Except for the few specific situations in which interceptive treatment can fully correct a crowding or bite problem, the majority of malocclusions require comprehehensive treatment to fully align the teeth and correct the bite.
Comprehensive treatment can be broadly divided into 3 categories:
1. Braces only
2. Braces in combination with a plate or expander (“two phase” treatment)
3. Braces in combination with jaw surgery
Class I crowding (Jaw relation normal, teeth crowded)
After treatment with full upper and lower braces. Two premolar teeth extracted from the top jaw for space.
Class III crowding (Bottom jaw overshot and tooth crowding)
Treated with full upper and lower braces. Two premolar teeth extracted from the bottom jaw to compensate for the overshot bite. Top jaw treated by expansion to make space and no tooth extractions.
Class I missing upper teeth
Upper permanent lateral incisors congenitally absent (tooth germ never formed).
Treated with full upper and lower braces to align upper teeth and open deep bite. Later upper canine teeth reshaped to look like the missing lateral incisors.
Impacted canine teeth
The teeth maybe impacted in the roof of the mouth or less commonly, between the adjacent teeth. The impacted canine teeth are uncovered first – this would be done under local or general anaesthetic, depending on the depth of the impaction. The braces are generally placed about 2 weeks later, giving time for the gum to heal around the exposed tooth.
Photos: Single tooth exposed in roof of mouth, Radiograph shows the impacted , canine tooth on the upper right side, Both canines exposed and aligned from roof of mouth, No sign of upper canine teeth radiograph shows both upper canine teeth in roof of mouth, canine teeth uncovered, Aligning with braces, Both canines impacted between adjacent teeth - Canine teeth exposed and aligned with braces.
Deep bite (Class II division 2 malocclusion)
Causing damage to the gum on the bottom teeth. Full braces were required to open the bite and align the teeth accordingly. If left untreated, the lower gum would have been stripped away to a point where the bottom front teeth could be lost.
Photos: Deep Bite, Bite Opened
Two phase treatment
Class II upper incisor protrusion (“Buck teeth” and undershot bottom jaw)
Child treated with a functional plate first to correct the incisor protrusion, followed by upper and lower braces to fully align the teeth and “sock in” the bite. Tooth extractions were not required.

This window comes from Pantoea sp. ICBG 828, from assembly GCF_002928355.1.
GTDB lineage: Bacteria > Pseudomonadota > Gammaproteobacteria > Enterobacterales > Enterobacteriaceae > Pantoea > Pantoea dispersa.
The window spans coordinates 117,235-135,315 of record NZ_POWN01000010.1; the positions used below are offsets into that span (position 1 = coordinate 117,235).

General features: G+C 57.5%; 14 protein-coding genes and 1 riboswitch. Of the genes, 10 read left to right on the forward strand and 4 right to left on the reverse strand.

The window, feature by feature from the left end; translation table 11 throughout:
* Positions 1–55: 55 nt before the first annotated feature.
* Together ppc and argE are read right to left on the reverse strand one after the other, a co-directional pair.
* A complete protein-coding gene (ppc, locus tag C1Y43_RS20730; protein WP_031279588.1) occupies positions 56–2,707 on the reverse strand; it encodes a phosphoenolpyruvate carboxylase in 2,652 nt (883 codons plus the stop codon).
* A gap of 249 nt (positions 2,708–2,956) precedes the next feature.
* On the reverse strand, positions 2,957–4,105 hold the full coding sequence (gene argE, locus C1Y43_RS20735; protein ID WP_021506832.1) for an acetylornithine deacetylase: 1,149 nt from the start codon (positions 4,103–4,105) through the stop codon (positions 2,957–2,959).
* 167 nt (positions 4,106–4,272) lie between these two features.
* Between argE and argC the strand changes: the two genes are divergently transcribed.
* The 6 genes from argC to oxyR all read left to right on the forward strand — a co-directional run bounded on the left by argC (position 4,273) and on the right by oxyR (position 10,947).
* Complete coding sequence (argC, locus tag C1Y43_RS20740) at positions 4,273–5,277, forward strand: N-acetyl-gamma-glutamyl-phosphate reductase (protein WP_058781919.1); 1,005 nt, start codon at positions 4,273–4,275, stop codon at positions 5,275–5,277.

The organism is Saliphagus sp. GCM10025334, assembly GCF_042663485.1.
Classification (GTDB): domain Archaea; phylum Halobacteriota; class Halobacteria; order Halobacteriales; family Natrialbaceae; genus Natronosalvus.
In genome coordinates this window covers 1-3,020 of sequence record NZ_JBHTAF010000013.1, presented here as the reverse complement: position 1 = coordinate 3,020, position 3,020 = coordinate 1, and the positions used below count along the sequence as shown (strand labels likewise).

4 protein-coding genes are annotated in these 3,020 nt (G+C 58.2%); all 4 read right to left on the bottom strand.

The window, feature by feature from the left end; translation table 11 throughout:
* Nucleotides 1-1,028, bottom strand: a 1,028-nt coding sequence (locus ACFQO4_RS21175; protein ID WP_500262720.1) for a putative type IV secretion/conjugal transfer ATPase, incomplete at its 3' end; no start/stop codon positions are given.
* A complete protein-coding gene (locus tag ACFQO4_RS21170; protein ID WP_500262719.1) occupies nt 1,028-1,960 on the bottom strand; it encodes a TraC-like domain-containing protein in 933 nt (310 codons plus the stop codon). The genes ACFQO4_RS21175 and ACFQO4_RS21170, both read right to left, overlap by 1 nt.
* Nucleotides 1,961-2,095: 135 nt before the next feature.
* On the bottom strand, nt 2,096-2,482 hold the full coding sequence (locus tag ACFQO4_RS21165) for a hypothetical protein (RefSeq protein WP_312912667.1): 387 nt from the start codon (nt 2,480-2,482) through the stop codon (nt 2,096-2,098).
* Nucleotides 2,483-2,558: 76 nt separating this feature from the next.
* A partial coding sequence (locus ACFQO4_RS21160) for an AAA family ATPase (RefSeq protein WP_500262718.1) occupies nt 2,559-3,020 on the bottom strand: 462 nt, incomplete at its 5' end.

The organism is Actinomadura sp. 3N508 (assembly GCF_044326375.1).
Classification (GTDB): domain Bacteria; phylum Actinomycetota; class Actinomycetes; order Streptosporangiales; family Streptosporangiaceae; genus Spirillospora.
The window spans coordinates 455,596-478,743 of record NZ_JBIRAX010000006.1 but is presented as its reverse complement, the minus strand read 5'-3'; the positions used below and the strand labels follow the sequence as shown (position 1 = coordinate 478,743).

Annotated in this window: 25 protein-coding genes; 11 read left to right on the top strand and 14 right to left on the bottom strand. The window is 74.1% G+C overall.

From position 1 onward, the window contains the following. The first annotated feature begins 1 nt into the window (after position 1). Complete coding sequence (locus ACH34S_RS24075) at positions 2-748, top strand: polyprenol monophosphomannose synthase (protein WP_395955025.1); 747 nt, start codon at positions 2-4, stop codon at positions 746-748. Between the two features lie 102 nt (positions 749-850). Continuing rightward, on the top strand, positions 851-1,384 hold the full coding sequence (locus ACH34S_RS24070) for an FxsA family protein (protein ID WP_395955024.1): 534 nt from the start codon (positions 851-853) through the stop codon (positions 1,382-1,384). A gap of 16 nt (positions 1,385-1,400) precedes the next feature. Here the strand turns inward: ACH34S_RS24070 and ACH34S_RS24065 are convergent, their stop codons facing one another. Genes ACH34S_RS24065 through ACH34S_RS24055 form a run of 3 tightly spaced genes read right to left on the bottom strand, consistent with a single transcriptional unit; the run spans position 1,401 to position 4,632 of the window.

Braces combined with jaw surgery
Jaw surgery is generally recommended by orthodontists when the discrepancy in the jaw relationship is too severe to compensate with braces treatment alone and in adult patients with undershot jaws, where there is no growth left to help correct the incisor protrusion. Jaw surgery is generally not carried out until growth is substantially complete.
Some jaw discrepancies requiring surgery for correction:
1. Undershot bottom jaw in an adult
2. Overshot bottom jaw/ underdeveloped top jaw
3. Open bite
4. Excessively narrow top jaw in an adult, requiring expansion
Overshot bottom jaw
After treatment with braces and jaw surgery
Undershot bottom jaw
Braces to align teeth prior to surgery
Underdeveloped top jaw
Surgery to assist expansion of the top jaw in adult patient
The top jaw forms as two halves, which are joined together and to other facial bone by sutures. In adult patients, the sutures of the top jaw are fused, unlike in a child. So, before the top jaw can be expanded in an adult, the sutures need to be surgically split, allowing the two halves of the jaw to be separated. Once the expansion is done, the jaw bone heals back as a single unit again.
Before surgery, with RME appliance in place but not activated, on right, after surgery with appliance fully activated. Note gap between incisor teeth
RME is left in place for 4 weeks after to bone healing in jaw. Note gap between incisors has closed spontaneously.
Braces placed to start aligning the top teeth. Bottom braces will be placed later.